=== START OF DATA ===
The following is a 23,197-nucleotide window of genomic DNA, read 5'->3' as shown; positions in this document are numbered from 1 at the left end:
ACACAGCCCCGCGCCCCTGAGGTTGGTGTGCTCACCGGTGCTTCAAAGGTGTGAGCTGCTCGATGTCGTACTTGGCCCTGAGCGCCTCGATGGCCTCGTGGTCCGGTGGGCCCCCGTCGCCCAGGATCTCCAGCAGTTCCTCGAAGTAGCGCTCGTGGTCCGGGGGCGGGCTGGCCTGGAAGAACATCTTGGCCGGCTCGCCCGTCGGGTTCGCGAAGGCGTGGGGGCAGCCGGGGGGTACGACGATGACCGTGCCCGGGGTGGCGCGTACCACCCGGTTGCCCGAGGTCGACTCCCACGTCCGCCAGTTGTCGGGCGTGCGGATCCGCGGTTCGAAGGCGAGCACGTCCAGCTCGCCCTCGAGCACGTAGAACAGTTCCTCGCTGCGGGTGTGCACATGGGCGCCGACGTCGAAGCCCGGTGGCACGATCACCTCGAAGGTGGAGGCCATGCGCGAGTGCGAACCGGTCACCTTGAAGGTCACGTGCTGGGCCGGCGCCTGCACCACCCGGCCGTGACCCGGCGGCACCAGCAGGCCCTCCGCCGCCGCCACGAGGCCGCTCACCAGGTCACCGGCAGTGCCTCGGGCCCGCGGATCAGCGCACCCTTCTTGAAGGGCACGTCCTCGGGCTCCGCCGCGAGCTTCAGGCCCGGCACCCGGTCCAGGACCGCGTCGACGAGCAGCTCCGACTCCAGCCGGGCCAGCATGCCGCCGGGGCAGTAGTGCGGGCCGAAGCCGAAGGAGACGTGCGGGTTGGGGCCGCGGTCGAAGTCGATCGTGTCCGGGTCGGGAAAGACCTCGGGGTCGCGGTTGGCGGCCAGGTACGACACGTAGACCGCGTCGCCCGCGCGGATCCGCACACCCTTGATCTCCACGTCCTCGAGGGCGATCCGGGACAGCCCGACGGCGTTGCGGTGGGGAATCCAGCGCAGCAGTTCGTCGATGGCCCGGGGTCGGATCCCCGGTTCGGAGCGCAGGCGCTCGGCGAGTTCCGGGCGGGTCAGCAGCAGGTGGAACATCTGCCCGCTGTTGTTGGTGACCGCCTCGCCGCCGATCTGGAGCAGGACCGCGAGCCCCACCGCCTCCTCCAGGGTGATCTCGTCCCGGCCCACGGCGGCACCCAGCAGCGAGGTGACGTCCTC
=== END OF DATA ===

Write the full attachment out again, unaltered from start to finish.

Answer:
The following is a 23,197-nucleotide window of genomic DNA, read 5'->3' as shown; positions in this document are numbered from 1 at the left end:
ACACAGCCCCGCGCCCCTGAGGTTGGTGTGCTCACCGGTGCTTCAAAGGTGTGAGCTGCTCGATGTCGTACTTGGCCCTGAGCGCCTCGATGGCCTCGTGGTCCGGTGGGCCCCCGTCGCCCAGGATCTCCAGCAGTTCCTCGAAGTAGCGCTCGTGGTCCGGGGGCGGGCTGGCCTGGAAGAACATCTTGGCCGGCTCGCCCGTCGGGTTCGCGAAGGCGTGGGGGCAGCCGGGGGGTACGACGATGACCGTGCCCGGGGTGGCGCGTACCACCCGGTTGCCCGAGGTCGACTCCCACGTCCGCCAGTTGTCGGGCGTGCGGATCCGCGGTTCGAAGGCGAGCACGTCCAGCTCGCCCTCGAGCACGTAGAACAGTTCCTCGCTGCGGGTGTGCACATGGGCGCCGACGTCGAAGCCCGGTGGCACGATCACCTCGAAGGTGGAGGCCATGCGCGAGTGCGAACCGGTCACCTTGAAGGTCACGTGCTGGGCCGGCGCCTGCACCACCCGGCCGTGACCCGGCGGCACCAGCAGGCCCTCCGCCGCCGCCACGAGGCCGCTCACCAGGTCACCGGCAGTGCCTCGGGCCCGCGGATCAGCGCACCCTTCTTGAAGGGCACGTCCTCGGGCTCCGCCGCGAGCTTCAGGCCCGGCACCCGGTCCAGGACCGCGTCGACGAGCAGCTCCGACTCCAGCCGGGCCAGCATGCCGCCGGGGCAGTAGTGCGGGCCGAAGCCGAAGGAGACGTGCGGGTTGGGGCCGCGGTCGAAGTCGATCGTGTCCGGGTCGGGAAAGACCTCGGGGTCGCGGTTGGCGGCCAGGTACGACACGTAGACCGCGTCGCCCGCGCGGATCCGCACACCCTTGATCTCCACGTCCTCGAGGGCGATCCGGGACAGCCCGACGGCGTTGCGGTGGGGAATCCAGCGCAGCAGTTCGTCGATGGCCCGGGGTCGGATCCCCGGTTCGGAGCGCAGGCGCTCGGCGAGTTCCGGGCGGGTCAGCAGCAGGTGGAACATCTGCCCGCTGTTGTTGGTGACCGCCTCGCCGCCGATCTGGAGCAGGACCGCGAGCCCCACCGCCTCCTCCAGGGTGATCTCGTCCCGGCCCACGGCGGCACCCAGCAGCGAGGTGACGTCCTC